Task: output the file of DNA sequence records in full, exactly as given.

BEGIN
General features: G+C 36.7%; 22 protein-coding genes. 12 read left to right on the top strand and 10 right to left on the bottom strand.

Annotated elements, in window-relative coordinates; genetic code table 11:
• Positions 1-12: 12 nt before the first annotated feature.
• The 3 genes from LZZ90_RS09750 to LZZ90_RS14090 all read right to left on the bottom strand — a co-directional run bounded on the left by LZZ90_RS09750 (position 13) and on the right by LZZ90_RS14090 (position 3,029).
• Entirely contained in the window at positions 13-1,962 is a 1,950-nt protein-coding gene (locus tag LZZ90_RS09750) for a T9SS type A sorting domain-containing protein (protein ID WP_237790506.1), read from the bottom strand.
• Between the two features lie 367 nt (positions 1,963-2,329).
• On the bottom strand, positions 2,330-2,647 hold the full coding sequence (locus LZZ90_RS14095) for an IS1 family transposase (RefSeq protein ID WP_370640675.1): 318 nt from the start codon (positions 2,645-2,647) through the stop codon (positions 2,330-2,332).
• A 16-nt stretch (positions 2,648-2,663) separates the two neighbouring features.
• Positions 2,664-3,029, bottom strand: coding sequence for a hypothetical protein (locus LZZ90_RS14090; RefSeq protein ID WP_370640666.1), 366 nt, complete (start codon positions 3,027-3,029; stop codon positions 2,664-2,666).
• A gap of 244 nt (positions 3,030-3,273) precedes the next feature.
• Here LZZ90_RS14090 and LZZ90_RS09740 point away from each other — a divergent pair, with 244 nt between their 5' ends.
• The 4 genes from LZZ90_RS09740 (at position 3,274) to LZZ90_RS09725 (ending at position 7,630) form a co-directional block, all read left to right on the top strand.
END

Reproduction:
General features: G+C 36.7%; 22 protein-coding genes. 12 read left to right on the top strand and 10 right to left on the bottom strand.

Annotated elements, in window-relative coordinates; genetic code table 11:
• Positions 1-12: 12 nt before the first annotated feature.
• The 3 genes from LZZ90_RS09750 to LZZ90_RS14090 all read right to left on the bottom strand — a co-directional run bounded on the left by LZZ90_RS09750 (position 13) and on the right by LZZ90_RS14090 (position 3,029).
• Entirely contained in the window at positions 13-1,962 is a 1,950-nt protein-coding gene (locus tag LZZ90_RS09750) for a T9SS type A sorting domain-containing protein (protein ID WP_237790506.1), read from the bottom strand.
• Between the two features lie 367 nt (positions 1,963-2,329).
• On the bottom strand, positions 2,330-2,647 hold the full coding sequence (locus LZZ90_RS14095) for an IS1 family transposase (RefSeq protein ID WP_370640675.1): 318 nt from the start codon (positions 2,645-2,647) through the stop codon (positions 2,330-2,332).
• A 16-nt stretch (positions 2,648-2,663) separates the two neighbouring features.
• Positions 2,664-3,029, bottom strand: coding sequence for a hypothetical protein (locus LZZ90_RS14090; RefSeq protein ID WP_370640666.1), 366 nt, complete (start codon positions 3,027-3,029; stop codon positions 2,664-2,666).
• A gap of 244 nt (positions 3,030-3,273) precedes the next feature.
• Here LZZ90_RS14090 and LZZ90_RS09740 point away from each other — a divergent pair, with 244 nt between their 5' ends.
• The 4 genes from LZZ90_RS09740 (at position 3,274) to LZZ90_RS09725 (ending at position 7,630) form a co-directional block, all read left to right on the top strand.